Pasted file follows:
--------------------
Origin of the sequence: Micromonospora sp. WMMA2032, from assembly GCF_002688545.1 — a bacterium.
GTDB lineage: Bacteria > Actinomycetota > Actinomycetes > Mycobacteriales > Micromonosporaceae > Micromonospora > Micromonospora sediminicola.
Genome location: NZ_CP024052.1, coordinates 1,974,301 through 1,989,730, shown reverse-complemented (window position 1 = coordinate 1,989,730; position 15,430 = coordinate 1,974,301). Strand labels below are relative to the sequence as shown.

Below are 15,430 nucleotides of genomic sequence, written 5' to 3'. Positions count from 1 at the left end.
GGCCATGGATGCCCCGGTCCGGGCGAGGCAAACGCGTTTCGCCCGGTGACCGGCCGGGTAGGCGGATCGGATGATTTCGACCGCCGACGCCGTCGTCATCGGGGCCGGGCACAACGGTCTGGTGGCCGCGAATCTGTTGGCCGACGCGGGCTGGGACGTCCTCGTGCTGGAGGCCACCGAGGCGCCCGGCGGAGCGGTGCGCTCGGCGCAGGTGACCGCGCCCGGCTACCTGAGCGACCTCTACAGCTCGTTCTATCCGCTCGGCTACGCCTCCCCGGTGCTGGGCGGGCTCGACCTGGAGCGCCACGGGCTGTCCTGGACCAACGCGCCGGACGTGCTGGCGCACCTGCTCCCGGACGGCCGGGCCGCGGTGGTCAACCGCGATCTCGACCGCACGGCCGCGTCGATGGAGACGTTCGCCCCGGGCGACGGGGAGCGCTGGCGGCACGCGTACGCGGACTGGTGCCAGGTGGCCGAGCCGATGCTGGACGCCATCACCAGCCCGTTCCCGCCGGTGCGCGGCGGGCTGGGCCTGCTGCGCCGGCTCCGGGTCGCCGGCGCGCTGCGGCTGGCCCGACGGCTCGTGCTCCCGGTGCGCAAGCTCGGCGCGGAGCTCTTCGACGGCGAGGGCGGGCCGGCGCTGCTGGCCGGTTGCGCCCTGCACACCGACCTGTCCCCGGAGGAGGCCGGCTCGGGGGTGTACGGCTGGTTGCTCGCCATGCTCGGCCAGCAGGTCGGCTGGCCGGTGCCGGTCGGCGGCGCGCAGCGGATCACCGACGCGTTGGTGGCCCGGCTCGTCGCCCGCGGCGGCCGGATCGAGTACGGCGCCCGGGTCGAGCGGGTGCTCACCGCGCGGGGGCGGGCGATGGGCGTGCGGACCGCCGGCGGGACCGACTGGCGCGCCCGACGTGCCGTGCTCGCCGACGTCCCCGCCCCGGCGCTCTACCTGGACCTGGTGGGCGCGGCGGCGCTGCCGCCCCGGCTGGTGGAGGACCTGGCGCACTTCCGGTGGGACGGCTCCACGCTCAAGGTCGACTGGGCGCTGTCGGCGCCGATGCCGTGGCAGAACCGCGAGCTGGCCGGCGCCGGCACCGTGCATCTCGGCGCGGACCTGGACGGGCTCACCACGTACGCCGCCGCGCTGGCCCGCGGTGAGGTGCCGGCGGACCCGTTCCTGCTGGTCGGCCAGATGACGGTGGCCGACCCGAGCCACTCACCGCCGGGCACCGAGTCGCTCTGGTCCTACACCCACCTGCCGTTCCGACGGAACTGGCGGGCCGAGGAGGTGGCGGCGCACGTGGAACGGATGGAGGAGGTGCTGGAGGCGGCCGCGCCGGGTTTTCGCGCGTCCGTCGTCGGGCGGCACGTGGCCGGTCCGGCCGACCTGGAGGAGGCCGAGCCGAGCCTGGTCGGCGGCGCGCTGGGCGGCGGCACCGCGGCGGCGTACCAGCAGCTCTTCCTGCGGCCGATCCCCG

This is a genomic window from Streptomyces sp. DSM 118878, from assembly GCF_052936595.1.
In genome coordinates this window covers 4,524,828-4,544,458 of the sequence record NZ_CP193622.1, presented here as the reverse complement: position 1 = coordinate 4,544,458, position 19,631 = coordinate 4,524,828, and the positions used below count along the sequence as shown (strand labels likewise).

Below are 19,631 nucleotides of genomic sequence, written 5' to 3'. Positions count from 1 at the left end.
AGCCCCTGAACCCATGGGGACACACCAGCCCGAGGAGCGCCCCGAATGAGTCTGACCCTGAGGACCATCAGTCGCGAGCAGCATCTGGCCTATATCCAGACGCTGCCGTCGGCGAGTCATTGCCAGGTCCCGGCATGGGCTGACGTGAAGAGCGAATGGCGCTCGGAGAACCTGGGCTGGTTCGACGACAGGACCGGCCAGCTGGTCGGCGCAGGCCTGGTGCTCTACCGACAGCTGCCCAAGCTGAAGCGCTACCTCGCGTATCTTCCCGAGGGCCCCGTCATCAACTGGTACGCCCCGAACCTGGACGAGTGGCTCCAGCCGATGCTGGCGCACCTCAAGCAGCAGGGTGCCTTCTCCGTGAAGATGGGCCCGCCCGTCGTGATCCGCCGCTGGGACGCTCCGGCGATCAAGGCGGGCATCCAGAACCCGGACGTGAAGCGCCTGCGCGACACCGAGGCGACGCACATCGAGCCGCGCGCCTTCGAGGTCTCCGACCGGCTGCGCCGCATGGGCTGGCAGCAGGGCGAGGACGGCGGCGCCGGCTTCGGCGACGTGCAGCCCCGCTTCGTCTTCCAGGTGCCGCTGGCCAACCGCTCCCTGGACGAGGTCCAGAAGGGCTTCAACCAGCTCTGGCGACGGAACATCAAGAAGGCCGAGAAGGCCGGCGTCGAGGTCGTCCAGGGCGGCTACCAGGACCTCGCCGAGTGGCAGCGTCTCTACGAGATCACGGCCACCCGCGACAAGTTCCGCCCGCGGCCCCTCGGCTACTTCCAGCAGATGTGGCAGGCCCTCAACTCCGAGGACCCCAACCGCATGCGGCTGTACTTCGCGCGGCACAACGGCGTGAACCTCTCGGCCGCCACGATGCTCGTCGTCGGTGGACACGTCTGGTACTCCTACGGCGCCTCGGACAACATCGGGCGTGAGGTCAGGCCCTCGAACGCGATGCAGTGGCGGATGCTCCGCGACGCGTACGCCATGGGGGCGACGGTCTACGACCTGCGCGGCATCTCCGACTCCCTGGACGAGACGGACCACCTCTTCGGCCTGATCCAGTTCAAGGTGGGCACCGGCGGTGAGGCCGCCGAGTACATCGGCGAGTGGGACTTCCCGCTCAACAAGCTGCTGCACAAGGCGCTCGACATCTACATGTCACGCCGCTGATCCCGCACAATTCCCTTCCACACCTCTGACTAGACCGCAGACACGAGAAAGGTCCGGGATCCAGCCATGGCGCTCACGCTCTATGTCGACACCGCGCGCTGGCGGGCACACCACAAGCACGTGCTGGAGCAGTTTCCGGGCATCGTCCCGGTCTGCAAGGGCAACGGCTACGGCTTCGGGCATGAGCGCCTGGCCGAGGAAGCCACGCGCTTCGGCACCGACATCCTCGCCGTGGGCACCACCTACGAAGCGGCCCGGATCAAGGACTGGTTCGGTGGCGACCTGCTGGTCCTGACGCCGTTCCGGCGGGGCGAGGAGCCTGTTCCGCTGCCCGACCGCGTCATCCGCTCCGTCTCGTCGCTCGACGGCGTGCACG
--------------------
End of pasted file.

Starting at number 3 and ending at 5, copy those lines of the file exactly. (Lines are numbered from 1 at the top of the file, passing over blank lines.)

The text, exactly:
Genome location: NZ_CP024052.1, coordinates 1,974,301 through 1,989,730, shown reverse-complemented (window position 1 = coordinate 1,989,730; position 15,430 = coordinate 1,974,301). Strand labels below are relative to the sequence as shown.

Below are 15,430 nucleotides of genomic sequence, written 5' to 3'. Positions count from 1 at the left end.
GGCCATGGATGCCCCGGTCCGGGCGAGGCAAACGCGTTTCGCCCGGTGACCGGCCGGGTAGGCGGATCGGATGATTTCGACCGCCGACGCCGTCGTCATCGGGGCCGGGCACAACGGTCTGGTGGCCGCGAATCTGTTGGCCGACGCGGGCTGGGACGTCCTCGTGCTGGAGGCCACCGAGGCGCCCGGCGGAGCGGTGCGCTCGGCGCAGGTGACCGCGCCCGGCTACCTGAGCGACCTCTACAGCTCGTTCTATCCGCTCGGCTACGCCTCCCCGGTGCTGGGCGGGCTCGACCTGGAGCGCCACGGGCTGTCCTGGACCAACGCGCCGGACGTGCTGGCGCACCTGCTCCCGGACGGCCGGGCCGCGGTGGTCAACCGCGATCTCGACCGCACGGCCGCGTCGATGGAGACGTTCGCCCCGGGCGACGGGGAGCGCTGGCGGCACGCGTACGCGGACTGGTGCCAGGTGGCCGAGCCGATGCTGGACGCCATCACCAGCCCGTTCCCGCCGGTGCGCGGCGGGCTGGGCCTGCTGCGCCGGCTCCGGGTCGCCGGCGCGCTGCGGCTGGCCCGACGGCTCGTGCTCCCGGTGCGCAAGCTCGGCGCGGAGCTCTTCGACGGCGAGGGCGGGCCGGCGCTGCTGGCCGGTTGCGCCCTGCACACCGACCTGTCCCCGGAGGAGGCCGGCTCGGGGGTGTACGGCTGGTTGCTCGCCATGCTCGGCCAGCAGGTCGGCTGGCCGGTGCCGGTCGGCGGCGCGCAGCGGATCACCGACGCGTTGGTGGCCCGGCTCGTCGCCCGCGGCGGCCGGATCGAGTACGGCGCCCGGGTCGAGCGGGTGCTCACCGCGCGGGGGCGGGCGATGGGCGTGCGGACCGCCGGCGGGACCGACTGGCGCGCCCGACGTGCCGTGCTCGCCGACGTCCCCGCCCCGGCGCTCTACCTGGACCTGGTGGGCGCGGCGGCGCTGCCGCCCCGGCTGGTGGAGGACCTGGCGCACTTCCGGTGGGACGGCTCCACGCTCAAGGTCGACTGGGCGCTGTCGGCGCCGATGCCGTGGCAGAACCGCGAGCTGGCCGGCGCCGGCACCGTGCATCTCGGCGCGGACCTGGACGGGCTCACCACGTACGCCGCCGCGCTGGCCCGCGGTGAGGTGCCGGCGGACCCGTTCCTGCTGGTCGGCCAGATGACGGTGGCCGACCCGAGCCACTCACCGCCGGGCACCGAGTCGCTCTGGTCCTACACCCACCTGCCGTTCCGACGGAACTGGCGGGCCGAGGAGGTGGCGGCGCACGTGGAACGGATGGAGGAGGTGCTGGAGGCGGCCGCGCCGGGTTTTCGCGCGTCCGTCGTCGGGCGGCACGTGGCCGGTCCGGCCGACCTGGAGGAGGCCGAGCCGAGCCTGGTCGGCGGCGCGCTGGGCGGCGGCACCGCGGCGGCGTACCAGCAGCTCTTCCTGCGGCCGATCCCCG